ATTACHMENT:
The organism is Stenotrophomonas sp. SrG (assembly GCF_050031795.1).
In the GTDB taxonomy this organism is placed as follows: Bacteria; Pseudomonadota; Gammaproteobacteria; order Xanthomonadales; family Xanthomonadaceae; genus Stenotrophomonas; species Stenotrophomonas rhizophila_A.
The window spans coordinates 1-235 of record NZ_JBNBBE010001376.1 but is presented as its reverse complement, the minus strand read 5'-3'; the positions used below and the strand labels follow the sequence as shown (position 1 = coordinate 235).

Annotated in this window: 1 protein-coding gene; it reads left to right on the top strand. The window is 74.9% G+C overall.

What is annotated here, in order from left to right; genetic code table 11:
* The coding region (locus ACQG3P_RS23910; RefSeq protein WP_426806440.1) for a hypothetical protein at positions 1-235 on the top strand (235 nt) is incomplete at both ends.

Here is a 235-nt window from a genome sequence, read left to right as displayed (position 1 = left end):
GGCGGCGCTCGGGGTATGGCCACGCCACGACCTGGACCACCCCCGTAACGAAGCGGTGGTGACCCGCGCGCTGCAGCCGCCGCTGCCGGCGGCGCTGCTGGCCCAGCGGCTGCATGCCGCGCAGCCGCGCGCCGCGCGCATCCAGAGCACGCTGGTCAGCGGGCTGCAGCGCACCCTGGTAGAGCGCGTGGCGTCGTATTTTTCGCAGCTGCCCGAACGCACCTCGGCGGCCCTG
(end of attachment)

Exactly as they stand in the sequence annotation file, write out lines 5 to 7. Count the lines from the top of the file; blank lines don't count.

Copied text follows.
What is annotated here, in order from left to right; genetic code table 11:
* The coding region (locus ACQG3P_RS23910; RefSeq protein WP_426806440.1) for a hypothetical protein at positions 1-235 on the top strand (235 nt) is incomplete at both ends.

Here is a 235-nt window from a genome sequence, read left to right as displayed (position 1 = left end):